York: part 1

I have to tell you about York in two parts, only because the York Castle Museum has such an incredible textiles collection that it needs its own post! First: all of the other things 😉

We arrived a bit early on Friday afternoon.  Troy had to take a work call, so we stopped in at the pub at the train station for a BLT and a pint.  Word to the wise: with more than 365 other places to eat and drink in York, I highly advise that you skip the train station pub. Just don’t do it.  With the work call complete and time left to spare, T and I went for an aimless wander which took us to a large open park near the York Racecourse.  We relaxed on the grass until it was time to meet my cousin M, and her sweetie D, back at the station.  


A gorgeous building around the corner from my cousin’s place

Friday night was an amazing greeting to the city.  We had a night out with M’s lovely friends who came out to meet T and I.  We drank yummy cocktails, wandered through the city, and ended with chips, cheese and gravy from a food cart that had the most wonderful dark gravy (I’m having to consume gluten to prepare for a new celiac test, and I’m trying to make the best of it!).  After an evening of bar-hopping (I left sober but still felt like a 20something, it was fun!), we saw the shortest street in York with the longest name: Whip-Ma-Whop-Ma-Gate!   It has 3 addresses including the church.


Best street name EVER!

Over the course of the weekend, we enjoyed a breakfast in (thanks M!) and a perfect Sunday brunch at Gulp & Graze (more on them later).  We walked the gorgeous and ancient city wall, through beautiful gardens and past ruins before ending up at York Minster.  At the tower, we also climbed the tower and explored the Roman ruins in the undercroft.  We toured York’s Chocolate Story, the National Railway Museum, and marvelled at the incredible range of trains on display.  We browsed shops as we wandered along Shambles, ate incredible meals, and enjoyed a night cap (can you still call it a night cap if it’s beer and gin?) at Brew York, a local brewery that just opened in 2016 and already seems to have established itself.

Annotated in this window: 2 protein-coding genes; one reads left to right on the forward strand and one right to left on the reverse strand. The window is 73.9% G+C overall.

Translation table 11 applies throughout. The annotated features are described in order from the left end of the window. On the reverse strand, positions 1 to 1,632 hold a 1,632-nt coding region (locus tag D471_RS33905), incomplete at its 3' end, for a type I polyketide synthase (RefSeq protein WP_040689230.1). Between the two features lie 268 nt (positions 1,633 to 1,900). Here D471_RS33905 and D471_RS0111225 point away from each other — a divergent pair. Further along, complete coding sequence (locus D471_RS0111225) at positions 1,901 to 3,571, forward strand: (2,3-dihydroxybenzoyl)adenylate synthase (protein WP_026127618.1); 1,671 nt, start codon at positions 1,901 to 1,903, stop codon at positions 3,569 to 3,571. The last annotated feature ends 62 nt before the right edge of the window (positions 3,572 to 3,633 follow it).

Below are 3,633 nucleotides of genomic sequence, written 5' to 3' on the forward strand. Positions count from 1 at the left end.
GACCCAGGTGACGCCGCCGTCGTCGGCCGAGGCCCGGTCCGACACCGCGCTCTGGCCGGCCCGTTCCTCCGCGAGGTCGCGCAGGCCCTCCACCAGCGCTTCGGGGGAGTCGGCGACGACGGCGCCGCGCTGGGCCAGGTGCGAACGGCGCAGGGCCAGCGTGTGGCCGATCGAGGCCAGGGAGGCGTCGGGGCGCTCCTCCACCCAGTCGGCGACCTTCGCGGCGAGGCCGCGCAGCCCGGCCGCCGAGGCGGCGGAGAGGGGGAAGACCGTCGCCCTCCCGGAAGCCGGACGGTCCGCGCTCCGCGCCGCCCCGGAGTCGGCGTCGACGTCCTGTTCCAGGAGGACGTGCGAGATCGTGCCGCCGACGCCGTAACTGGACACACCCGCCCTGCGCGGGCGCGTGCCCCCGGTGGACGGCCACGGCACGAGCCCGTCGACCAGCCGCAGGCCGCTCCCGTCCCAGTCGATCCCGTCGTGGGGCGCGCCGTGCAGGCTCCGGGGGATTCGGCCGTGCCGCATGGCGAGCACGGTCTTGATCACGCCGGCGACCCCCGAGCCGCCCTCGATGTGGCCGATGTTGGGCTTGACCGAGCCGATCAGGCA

Forget Waldo… Where’s Millie? 🙂

On Sunday evening, we checked into a hotel. T had to work on Monday and we didn’t want to interfere with M & D’s weeknight routines.  This meant I had Monday to explore. I started the morning tackling the steep stairs up to Clifford’s Tower, then toured the York Castle Museum at a perfect, leisurely pace, and met up with M and her work friends for lunch at the market.  


By the time we said our goodbyes, T was done work so we met at the Merchant Adventurers’ Hall, followed by a second (for me) lunch at the market, where we picked up some pate, garden tomatoes, sourdough bread and cheeses.  We rounded off our incredible York trip with drinks at a pub in the centre of town, picked up our luggage from the hotel, and took in a relaxed stroll to the train station. Just like that, we were back in London and already looking forward to the next weekend: my birthday!

Have you realized yet that this weekend was action-packed? And yes, I realize that I use the work perfect FIVE time in this post (6 including this one)- we really loved York. It’s got such a unique feel and great energy; we did SO much and yet I didn’t feel like we rushed anything.  There is SO much I could tell you!  So much in fact that I don’t know how to do justice to every place without 5 York posts!  I thought about breaking it down by day, but I’m just going to cut to the chase here- we travelled every weekend of August and now are prepping to move in less than a week, so I’m taking a different approach: I’m going to break it down for your next visit.

Favourite “Touristy Place”: Shambles

Shambles was voted the Most Picturesque Street in Britain in 2010, and for good reason.  It is lined with 15th century buildings that lean out over the cobble-lined street below, and features a wide range of shops, from fudge and candy to cufflinks and a tea room.  Some history from their site:  the word Shambles comes from the medieval Shamel, meaning booth or bench, and was once called Flesshammel (meaning “around flesh”) because historically, the street was dedicated to houses and butchers shops (there were a whopping 26 butchers on Shambles in 1872!).   Fun fact for Harry Potter fans: Shambles was the inspiration for Diagon Alley (and is home to the Shop That Shall Not Be Named).

Oops- was in the moment and didn’t take a picture!

Check it out here